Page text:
MPAA Rating: PG-13

Entertainment: +3

Content: -2 1/2

During World War II, the German troops sent messages using a code device called "Enigma." Capturing one of the devices without the Germans knowing was a special mission for U.S. and Allied Intelligence units. When a German U-boat is crippled by a fire, the U.S. Navy sees a chance to get an Enigma by disguising a submarine as the repair ship. But they have to beat the real German repair sub. Submarine skipper Lt. Commander, Mike Dahlgren (Bill Paxton), turn downed a recommendation for his executive officer, Lt. Andy Tyler (Matthew McConaughey), to command his own ship saying hes not ready. But Dahlgren dies when the the real repair sub torpedoes his ship during the mission. Its up to Tyler and the small crew left on the crippled German U-boat to complete the mission by getting the device to Allied hands without Germanys knowledge, but a German destroyer has other ideas. Chief Klough (Harvey Keitel) serves as Lt. Tylers experienced mentor who helps him find the fortitude to stabilize and rally the young and frightened crew trapped aboard the captured German U-boat. This fast-moving and dramatic WWII story of the bravery and beyond-the-call accomplishments of young men at war will entertain both older teens and adults.

Despite his disappointment at losing the command slot, Lt. Tyler shows respect for him. Dahlgren tells Tyler that commanders have to make tough decisions with little information that could cause his men to die. He says Tylers not ready for that. The mess steward wisely tells Tyler not to worry, his time will come. Once Tyler is forced to assume command of the mission, Chief Klough counsels him again on leadership. Tyler starts giving firm directives that are questioned by some of the young crew members at first, but they finally rise to perform heroically, as they must, to complete the mission and survive. As in most war movies, violence is prevalent but not gratuitous and is framed in a setting of realistic special effects with numerous explosions and gunfights at close quarters. But a few of the men also show elements of faith by crossing themselves or saying blessings over dead comrades. But numerous obscenities, crude language, and strong profanity occur in tense, wartime situations, and tend to sink the moral factors in U-571.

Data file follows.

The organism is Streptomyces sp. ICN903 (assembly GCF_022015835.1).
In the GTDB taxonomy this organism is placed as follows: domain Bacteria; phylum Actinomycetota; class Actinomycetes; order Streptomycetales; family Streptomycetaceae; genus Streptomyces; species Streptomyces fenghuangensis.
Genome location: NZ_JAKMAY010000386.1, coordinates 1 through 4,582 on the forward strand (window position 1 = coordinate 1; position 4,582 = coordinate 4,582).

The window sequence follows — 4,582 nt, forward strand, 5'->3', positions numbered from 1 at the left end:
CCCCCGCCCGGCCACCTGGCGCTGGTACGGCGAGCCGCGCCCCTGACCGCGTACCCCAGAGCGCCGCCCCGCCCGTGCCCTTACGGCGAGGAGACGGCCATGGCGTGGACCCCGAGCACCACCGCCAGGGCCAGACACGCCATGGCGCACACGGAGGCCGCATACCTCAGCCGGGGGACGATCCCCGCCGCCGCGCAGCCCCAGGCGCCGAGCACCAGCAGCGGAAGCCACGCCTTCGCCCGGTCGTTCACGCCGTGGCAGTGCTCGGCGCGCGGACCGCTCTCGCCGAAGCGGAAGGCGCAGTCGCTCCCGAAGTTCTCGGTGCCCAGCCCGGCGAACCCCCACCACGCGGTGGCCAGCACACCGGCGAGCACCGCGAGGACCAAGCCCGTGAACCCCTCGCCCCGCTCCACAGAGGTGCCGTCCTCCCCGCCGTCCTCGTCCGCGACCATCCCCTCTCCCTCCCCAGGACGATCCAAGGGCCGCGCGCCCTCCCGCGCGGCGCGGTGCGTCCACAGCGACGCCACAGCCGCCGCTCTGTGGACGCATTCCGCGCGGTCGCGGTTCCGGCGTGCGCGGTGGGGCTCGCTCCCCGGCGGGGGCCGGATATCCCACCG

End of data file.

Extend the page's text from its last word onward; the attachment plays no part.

Preview Reviewer: Paul Bicking and Ed Crumley
Universal Pictures, 100 Universal City Plaza, Universal City, CA 91608

The following categories contain objective listings of film content which contribute to the subjective numeric Content ratings posted to the left and on the Home page.

Crude Language: Many (24) times - Mild 16, moderate 8

Obscene Language: Many (15) times - S-word 12, other 3

Profanity: Many (16) times - Regular 15 (GD 13, J 1, JC 1); Exclamatory 1 (Mary mother of God)

Violence: Many times - Mostly moderate, few severe (many explosions, charred dead bodies from fire, many combat shootings at close range, hits, kicks, drowning, dead body shot from torpedo tube, bloody clothes, blood spurt from wound)

Sex: None

Nudity: None

Sexual Dialogue/Gesture: Reference to consummating marriage/ French pornography, sailor talks about seducing woman

Drugs: Alcohol drinking at club/party, cigarette smoking

Other: Young sailor crosses himself; Man tells another

Running Time: 118 minutes
Intended Audience: Teens and older, mainly males

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